The U.S.-EU and Swiss-U.S. Privacy Shield programs are under new direction, but their new leader is more than familiar with the mechanism for cross-border data transfers. New Privacy Shield Director Alex Greenstein, who was hired by the U.S. Department of Commerce July 8, has been linked to the programs in one way or another since 2015.
Most recently, Greenstein served as the U.S. Department of State’s coordinator for communications and internet policy, which involved responsibilities related to the Privacy Shield. He also helped implement the framework in 2016 and oversaw its negotiation in 2015 while working in government roles for the U.S.
“I’m really excited and honored to have the opportunity to come here, take over and lead this program,” Greenstein said. “This is a very important framework for the United States and Europe. It’s something that I’ve had some experience with in the past, but I’m definitely coming at this from a very humble place.”
Being involved in Privacy Shield’s growth and development undoubtedly helped Greenstein’s candidacy. He knows what it took for the framework to come together and replace the U.S.-EU Safe Harbor framework while also understanding the challenges endured during the implementation processes thereafter.
“This program demonstrates the strength of the transatlantic relationship in terms of both the digital economy and also our cooperation on privacy,” Greenstein said. “It was a difficult time negotiating this agreement, but it was a very positive and mutual learning experience. It’s been a good mechanism for demonstrating the seriousness with which the U.S. takes privacy and our commitment to fulfilling the framework with the Europeans.”
While the prior history works to Greenstein’s favor, he understands that keeping Privacy Shield relevant and strong takes more than background knowledge. The strengthening starts with Greenstein’s staff, which he said has made his transition seamless.
“I’ve been sitting down with the Privacy Shield staff and learning what they’re focused on so I can absorb it all as I settle in,” Greenstein said. “I want us to continue doing the best job we can to implement this program and provide as much value as possible to U.S. companies and European individuals, including great benefits for both prosperity and privacy.”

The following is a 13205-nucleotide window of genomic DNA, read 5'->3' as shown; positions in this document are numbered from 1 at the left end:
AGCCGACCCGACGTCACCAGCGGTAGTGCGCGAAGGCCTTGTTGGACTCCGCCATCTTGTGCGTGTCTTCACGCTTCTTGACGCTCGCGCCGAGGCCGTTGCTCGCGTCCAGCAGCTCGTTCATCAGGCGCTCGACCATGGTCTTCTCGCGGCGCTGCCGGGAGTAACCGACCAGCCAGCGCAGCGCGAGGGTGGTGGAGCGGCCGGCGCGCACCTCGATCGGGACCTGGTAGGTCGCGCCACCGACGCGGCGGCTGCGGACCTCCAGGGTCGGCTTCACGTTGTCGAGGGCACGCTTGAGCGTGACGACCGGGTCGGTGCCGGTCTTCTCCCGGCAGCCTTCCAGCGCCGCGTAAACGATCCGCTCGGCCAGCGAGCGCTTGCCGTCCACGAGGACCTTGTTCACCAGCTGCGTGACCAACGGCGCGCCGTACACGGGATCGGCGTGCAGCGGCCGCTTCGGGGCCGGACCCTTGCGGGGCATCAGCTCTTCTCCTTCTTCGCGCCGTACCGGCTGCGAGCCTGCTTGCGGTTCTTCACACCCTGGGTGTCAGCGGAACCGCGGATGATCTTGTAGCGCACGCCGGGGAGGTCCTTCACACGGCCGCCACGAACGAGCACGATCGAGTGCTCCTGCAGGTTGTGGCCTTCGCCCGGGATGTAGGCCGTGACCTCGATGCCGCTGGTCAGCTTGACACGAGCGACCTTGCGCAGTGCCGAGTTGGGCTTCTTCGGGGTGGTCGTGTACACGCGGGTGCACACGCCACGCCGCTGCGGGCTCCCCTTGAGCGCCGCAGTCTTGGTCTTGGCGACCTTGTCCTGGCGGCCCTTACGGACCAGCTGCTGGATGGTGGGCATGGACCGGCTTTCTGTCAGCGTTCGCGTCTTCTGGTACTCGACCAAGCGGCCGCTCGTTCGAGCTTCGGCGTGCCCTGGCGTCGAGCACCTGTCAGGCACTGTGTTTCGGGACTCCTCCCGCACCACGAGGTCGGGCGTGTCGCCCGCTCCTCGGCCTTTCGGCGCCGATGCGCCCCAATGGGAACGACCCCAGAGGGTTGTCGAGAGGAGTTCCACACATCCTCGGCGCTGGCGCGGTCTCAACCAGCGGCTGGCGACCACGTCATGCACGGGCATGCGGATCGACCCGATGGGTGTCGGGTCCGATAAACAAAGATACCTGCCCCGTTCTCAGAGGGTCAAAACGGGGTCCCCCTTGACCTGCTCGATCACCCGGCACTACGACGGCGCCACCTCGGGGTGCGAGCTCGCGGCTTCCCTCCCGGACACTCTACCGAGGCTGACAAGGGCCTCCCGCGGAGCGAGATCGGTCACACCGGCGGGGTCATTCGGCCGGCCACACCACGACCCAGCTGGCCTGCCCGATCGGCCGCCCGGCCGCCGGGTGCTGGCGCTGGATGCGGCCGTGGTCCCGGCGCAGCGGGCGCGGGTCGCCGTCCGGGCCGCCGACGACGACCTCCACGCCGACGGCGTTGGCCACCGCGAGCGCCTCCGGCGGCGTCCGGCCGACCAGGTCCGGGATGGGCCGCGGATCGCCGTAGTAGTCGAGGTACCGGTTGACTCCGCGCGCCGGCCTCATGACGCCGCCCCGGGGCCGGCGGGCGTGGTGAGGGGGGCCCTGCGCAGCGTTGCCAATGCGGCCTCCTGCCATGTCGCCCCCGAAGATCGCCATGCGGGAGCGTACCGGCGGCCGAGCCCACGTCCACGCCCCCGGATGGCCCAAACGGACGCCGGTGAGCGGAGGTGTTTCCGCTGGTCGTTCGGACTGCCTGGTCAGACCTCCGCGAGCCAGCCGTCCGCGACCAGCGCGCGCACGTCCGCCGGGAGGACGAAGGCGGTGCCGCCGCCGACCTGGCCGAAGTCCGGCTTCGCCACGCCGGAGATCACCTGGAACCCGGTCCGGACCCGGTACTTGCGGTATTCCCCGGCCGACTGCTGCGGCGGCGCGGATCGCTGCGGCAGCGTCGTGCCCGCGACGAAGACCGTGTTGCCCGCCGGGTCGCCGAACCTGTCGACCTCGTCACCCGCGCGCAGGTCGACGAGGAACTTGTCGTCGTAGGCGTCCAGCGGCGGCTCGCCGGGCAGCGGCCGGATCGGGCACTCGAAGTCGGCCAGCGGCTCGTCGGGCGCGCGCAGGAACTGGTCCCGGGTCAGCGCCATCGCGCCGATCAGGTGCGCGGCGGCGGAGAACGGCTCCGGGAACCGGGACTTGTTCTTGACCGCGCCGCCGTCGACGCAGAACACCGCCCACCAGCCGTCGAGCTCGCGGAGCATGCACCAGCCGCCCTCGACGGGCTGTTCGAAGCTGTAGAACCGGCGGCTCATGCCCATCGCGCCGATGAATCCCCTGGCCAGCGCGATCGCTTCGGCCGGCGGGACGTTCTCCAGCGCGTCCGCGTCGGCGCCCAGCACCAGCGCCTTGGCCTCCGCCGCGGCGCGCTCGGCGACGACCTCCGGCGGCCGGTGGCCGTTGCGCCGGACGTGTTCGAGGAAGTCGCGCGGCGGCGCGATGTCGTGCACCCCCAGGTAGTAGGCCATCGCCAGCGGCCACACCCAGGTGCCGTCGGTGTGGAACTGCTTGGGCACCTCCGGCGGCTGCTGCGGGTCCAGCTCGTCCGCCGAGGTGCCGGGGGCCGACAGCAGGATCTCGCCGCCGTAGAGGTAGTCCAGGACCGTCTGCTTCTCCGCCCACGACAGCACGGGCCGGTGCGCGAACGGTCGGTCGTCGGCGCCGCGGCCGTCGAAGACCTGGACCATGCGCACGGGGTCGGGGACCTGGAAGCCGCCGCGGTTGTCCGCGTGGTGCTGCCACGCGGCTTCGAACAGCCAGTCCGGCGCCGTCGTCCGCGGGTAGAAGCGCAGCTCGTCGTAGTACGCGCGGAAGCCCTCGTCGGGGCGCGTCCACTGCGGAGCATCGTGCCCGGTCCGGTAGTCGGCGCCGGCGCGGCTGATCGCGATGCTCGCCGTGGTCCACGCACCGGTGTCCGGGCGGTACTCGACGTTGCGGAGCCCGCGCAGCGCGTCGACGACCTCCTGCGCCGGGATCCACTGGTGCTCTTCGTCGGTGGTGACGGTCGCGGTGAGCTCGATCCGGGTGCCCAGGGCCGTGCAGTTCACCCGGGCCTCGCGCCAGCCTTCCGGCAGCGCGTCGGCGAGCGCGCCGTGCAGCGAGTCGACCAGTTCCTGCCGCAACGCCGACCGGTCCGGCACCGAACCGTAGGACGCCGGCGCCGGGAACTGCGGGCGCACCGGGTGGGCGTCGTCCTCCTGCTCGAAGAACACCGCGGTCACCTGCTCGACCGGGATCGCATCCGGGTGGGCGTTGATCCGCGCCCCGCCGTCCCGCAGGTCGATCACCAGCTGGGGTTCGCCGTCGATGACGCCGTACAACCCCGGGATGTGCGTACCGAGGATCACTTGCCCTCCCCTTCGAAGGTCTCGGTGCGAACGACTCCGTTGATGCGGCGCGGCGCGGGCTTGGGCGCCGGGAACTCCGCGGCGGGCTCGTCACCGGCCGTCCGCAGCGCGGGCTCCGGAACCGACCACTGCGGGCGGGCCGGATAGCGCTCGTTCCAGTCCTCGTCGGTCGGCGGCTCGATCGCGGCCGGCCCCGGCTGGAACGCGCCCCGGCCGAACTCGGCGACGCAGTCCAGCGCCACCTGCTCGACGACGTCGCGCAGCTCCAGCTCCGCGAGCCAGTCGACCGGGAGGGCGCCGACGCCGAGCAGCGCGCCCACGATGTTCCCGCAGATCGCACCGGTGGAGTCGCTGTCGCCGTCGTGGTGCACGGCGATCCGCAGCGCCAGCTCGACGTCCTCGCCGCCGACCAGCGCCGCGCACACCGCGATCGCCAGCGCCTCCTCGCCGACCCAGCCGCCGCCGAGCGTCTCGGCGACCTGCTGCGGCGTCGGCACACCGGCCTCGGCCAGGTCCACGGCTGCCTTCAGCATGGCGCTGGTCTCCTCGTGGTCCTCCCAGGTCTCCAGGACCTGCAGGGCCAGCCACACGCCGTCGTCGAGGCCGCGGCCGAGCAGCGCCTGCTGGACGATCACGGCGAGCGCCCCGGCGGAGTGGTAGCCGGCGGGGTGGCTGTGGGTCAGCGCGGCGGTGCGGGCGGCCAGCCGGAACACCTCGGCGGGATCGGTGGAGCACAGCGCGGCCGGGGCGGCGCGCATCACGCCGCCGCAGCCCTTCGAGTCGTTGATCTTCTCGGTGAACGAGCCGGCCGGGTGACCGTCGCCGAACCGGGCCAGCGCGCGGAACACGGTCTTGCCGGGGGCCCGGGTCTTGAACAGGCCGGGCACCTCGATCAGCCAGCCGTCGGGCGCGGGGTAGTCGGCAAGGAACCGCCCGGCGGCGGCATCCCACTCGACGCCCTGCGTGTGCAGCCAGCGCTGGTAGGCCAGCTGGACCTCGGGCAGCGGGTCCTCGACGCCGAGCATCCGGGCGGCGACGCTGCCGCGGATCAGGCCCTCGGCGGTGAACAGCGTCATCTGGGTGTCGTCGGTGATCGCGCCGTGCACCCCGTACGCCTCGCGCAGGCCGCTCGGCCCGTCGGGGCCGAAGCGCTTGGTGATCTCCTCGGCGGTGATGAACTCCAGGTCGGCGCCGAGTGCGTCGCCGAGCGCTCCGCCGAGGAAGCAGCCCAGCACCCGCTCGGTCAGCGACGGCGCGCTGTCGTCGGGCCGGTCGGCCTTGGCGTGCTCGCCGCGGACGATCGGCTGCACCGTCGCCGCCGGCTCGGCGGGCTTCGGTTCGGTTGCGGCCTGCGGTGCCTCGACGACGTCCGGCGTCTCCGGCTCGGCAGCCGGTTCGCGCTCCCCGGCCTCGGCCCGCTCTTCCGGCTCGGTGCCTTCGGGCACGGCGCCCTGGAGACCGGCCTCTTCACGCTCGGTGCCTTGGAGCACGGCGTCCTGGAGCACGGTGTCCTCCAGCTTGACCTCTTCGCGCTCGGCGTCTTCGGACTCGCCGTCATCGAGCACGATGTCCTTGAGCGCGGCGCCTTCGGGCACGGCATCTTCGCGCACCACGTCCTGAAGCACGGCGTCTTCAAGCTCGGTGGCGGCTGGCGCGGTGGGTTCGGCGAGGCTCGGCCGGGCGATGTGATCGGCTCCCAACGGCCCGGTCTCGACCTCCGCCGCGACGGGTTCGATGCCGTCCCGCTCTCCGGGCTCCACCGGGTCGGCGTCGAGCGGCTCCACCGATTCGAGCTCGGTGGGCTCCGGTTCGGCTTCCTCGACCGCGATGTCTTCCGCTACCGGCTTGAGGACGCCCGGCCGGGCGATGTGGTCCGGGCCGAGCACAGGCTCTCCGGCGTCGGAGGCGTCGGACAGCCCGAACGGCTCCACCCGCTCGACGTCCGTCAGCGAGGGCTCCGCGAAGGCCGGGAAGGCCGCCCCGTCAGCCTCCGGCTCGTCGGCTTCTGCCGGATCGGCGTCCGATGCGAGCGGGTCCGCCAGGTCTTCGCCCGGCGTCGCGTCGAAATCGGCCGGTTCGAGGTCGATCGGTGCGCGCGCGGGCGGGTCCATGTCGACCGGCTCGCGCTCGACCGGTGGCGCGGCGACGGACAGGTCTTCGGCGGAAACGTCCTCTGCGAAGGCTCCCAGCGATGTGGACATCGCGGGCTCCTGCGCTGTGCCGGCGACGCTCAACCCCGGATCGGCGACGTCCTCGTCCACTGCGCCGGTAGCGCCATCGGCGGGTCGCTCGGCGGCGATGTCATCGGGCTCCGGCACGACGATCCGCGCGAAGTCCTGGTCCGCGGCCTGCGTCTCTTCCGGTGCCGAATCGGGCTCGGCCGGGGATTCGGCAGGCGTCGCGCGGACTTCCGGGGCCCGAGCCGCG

For Greenstein, achieving goals means “walking the walk” in terms of his office following through on its words with appropriate and responsible actions. That mentality will be key as Greenstein and his staff plan for their annual review on Sept. 12-13.
“Our last review was October 2018 so we’ll look back at that and identify what we discussed while identifying what we should focus on moving forward,” Greenstein said. “It’s something you have to do as a requirement, but it does act as a nice focusing mechanism to get us in sync on how the framework is doing.”
Greenstein added that the review will have multiple focuses, including a look into proactive measures to improve processes that will help increase the number of Privacy Shield participants, which Greenstein said currently stands at approximately 4,800.
Greenstein’s post will not come without challenges. Specifically, his office will have to address any rulings the Court of Justice of the European Union hands down in Max Schrems’ case regarding U.S.-EU data transfers.
“We’re closely monitoring the Schrems II litigation and its potential impacts on Privacy Shield and standard contractual clauses,” Greenstein said. “The U.S. government has participated in those hearings and part of that means demonstrating that we take these commitments very seriously and that we’re positively fulfilling them. I think that’s very important because people are watching, the court is watching and others are too. It’s very important, from the very basic certification transaction all the way up through the annual review, that we work to demonstrate that we are fully walking the walk.”
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